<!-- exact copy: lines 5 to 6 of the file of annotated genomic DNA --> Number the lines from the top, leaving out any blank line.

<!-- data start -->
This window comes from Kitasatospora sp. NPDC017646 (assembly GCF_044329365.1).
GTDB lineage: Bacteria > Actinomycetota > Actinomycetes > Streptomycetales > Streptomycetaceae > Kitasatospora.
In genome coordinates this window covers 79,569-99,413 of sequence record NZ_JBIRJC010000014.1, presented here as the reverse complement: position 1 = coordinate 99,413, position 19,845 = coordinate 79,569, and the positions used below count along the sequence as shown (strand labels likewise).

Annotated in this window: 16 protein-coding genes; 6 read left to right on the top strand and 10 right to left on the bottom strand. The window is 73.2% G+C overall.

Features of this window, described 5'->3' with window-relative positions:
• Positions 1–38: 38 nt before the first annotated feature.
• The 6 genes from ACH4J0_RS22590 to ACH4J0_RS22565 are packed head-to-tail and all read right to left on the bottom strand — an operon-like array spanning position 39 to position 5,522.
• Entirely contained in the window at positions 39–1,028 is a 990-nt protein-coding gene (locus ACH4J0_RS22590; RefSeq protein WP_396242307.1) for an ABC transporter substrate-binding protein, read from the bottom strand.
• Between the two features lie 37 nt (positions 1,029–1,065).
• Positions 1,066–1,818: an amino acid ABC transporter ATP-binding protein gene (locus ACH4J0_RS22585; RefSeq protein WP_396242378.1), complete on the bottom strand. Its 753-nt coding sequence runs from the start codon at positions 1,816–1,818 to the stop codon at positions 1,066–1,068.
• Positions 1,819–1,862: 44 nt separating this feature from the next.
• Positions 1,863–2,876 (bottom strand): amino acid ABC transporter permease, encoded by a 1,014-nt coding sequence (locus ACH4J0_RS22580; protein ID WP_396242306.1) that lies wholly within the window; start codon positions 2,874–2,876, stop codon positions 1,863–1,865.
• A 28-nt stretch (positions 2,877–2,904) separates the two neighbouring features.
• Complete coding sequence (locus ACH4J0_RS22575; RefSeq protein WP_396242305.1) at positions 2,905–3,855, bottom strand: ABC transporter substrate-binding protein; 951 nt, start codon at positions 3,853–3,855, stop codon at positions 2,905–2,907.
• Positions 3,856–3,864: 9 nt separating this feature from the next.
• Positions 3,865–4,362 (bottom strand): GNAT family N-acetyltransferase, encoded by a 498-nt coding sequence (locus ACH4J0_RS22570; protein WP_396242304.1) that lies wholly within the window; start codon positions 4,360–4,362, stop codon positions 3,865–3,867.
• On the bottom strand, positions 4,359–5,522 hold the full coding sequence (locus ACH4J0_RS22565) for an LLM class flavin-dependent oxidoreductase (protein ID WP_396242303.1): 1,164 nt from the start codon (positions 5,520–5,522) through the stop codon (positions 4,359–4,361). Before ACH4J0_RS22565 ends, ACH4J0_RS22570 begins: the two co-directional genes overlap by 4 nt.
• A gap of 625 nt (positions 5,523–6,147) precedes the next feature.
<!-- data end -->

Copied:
Features of this window, described 5'->3' with window-relative positions:
• Positions 1–38: 38 nt before the first annotated feature.